What did people on the prairie do for their special needs children? It must have been so hard on families, trying to do the right thing for their children who were deaf, sight-impaired, or with other special needs that, at that time, the world was unequipped to deal with. This is an article about two remarkable women who opened schools for the blind and the deaf with little to no funding for these projects. Take a look at what they accomplished!
The Oklahoma School for the Blind was truly a pioneer institution. In 1897 Miss Lura A. Rowland, a graduate of the Arkansas School for the Blind and “a frail wisp of a girl,” solicited funds and undertook to establish a school for the blind children of Indian Territory at Fort Gibson, Oklahoma. She operated the school without any government assistance for ten years, though there are reams of correspondence indicating she implored governors, congressmen, and other public officials to assist her struggling organization. She did present a case sufficient to be permitted the use of the old Barracks Building to house her school. Concurrently, a Territorial School for the Deaf had been established in Guthrie in 1897 under a five-year contract to care for deaf children under boarding school regulations.
Miss Rowland traveled all over Indian Territory, appearing before the various tribal councils, presenting her needs. Since few Native Americans were blind until Europeans brought diseases causing blindness to the tribes, there was not the acceptance that might have been the case otherwise. During the first four years the institution was supported solely by contributions from the people of the Indian Territory and sympathizing states. In 1900 the Choctaw and Cherokee Nations each made appropriations for the education of blind Choctaw and Cherokee children. Repeated but unsuccessful efforts were made to have Congress aid the school through the Bureau of Indian Affairs. In 1907 the school became a state-supported institution. For “reasons variously stated,” it was moved to Wagoner but soon returned to Fort Gibson.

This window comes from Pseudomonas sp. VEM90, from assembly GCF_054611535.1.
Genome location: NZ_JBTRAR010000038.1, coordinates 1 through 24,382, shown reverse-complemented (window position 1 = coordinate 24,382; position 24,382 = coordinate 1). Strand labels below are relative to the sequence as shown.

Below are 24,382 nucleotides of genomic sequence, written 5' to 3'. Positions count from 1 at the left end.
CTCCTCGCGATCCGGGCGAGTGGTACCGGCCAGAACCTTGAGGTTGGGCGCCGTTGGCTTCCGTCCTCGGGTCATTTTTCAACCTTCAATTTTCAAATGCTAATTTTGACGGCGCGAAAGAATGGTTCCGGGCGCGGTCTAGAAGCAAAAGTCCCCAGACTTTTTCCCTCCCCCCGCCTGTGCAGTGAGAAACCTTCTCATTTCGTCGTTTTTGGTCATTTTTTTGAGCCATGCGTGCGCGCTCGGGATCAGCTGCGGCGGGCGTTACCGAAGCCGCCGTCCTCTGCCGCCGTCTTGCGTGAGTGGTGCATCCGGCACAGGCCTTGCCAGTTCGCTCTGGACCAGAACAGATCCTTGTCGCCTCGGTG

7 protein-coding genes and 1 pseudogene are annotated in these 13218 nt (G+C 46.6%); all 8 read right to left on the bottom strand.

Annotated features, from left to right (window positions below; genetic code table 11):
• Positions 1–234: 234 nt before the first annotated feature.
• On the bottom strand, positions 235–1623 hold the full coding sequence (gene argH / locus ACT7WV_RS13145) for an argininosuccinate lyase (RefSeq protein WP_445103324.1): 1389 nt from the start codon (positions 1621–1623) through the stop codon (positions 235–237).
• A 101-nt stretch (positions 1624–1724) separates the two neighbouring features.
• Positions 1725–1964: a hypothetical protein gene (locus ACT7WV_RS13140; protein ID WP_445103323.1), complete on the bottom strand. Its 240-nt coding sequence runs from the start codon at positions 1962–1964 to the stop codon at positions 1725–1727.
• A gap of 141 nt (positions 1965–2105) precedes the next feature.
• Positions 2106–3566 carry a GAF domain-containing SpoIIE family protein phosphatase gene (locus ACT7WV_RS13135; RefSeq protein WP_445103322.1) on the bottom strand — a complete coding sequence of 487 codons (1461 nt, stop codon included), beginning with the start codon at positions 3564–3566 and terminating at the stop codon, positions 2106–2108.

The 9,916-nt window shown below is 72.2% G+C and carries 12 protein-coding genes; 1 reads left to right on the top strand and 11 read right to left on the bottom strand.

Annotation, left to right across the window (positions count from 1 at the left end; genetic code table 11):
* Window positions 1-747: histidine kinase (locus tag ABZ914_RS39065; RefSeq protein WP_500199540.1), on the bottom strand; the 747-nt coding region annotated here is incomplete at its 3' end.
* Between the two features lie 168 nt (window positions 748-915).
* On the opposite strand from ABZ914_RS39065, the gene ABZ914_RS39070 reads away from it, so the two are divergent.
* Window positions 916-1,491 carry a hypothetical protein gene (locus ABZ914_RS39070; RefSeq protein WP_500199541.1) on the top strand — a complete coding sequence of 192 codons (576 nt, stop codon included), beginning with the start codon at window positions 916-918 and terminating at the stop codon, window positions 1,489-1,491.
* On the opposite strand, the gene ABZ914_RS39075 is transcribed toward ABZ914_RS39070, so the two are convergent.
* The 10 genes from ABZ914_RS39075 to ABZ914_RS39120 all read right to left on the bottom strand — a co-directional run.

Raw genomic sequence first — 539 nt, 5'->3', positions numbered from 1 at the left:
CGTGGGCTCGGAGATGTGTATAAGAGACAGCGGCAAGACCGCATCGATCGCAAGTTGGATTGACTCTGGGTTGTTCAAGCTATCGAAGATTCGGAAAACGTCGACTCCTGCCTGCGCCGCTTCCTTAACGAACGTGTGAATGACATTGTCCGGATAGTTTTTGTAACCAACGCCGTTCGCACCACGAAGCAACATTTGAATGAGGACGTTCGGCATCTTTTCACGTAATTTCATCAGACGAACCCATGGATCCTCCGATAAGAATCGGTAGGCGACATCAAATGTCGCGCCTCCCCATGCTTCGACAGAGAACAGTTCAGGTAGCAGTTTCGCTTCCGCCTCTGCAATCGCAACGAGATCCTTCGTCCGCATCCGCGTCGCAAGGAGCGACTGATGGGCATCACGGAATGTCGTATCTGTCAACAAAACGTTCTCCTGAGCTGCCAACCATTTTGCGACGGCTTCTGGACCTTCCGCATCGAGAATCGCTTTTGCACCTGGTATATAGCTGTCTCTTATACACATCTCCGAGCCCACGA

(Learning to make shoes–photo by Lewis Hines–ca. 1917)
Miss Rowland, now Mrs. Lowery, had used her own resources, begged for furniture, and convinced other teachers it was their patriotic duty to help her with her project. In addition, schools from various parts of the United States had helped her from time to time. So frugal was her operation that her financial statement upon her retirement indicated that she had operated the school the first ten years on a total of $15,048.44, besides contributions by various persons, including herself. In those ten years she had held eleven school terms from six weeks to nine months long for a total enrollment of fifty pupils.
Oklahoma’s first legislature appropriated $5,000 on May 29, 1908, for the maintenance of the “Lura A. Lowery School for the Blind,” and provided in the same act that the school be under the control of the State Board of Education. As a state institution the school was supported by legislative appropriations, varying from twenty to thirty thousand dollars yearly. A headline in the Muskogee Times-Democrat March 11, 1911, read: “Perry Miller Saves Blind School.” Miller had authored a bill in the State House of Representatives to move the Oklahoma School for the Blind. Slid Garrett of Fort Gibson had introduced a similar bill in the State Senate. Mr. Miller knew that if the school was not moved to Muskogee, it would be moved to Tulsa. It remained in temporary quarters at Fort Gibson until June, 1913, when the fourth legislature acted to move it to Muskogee, Oklahoma.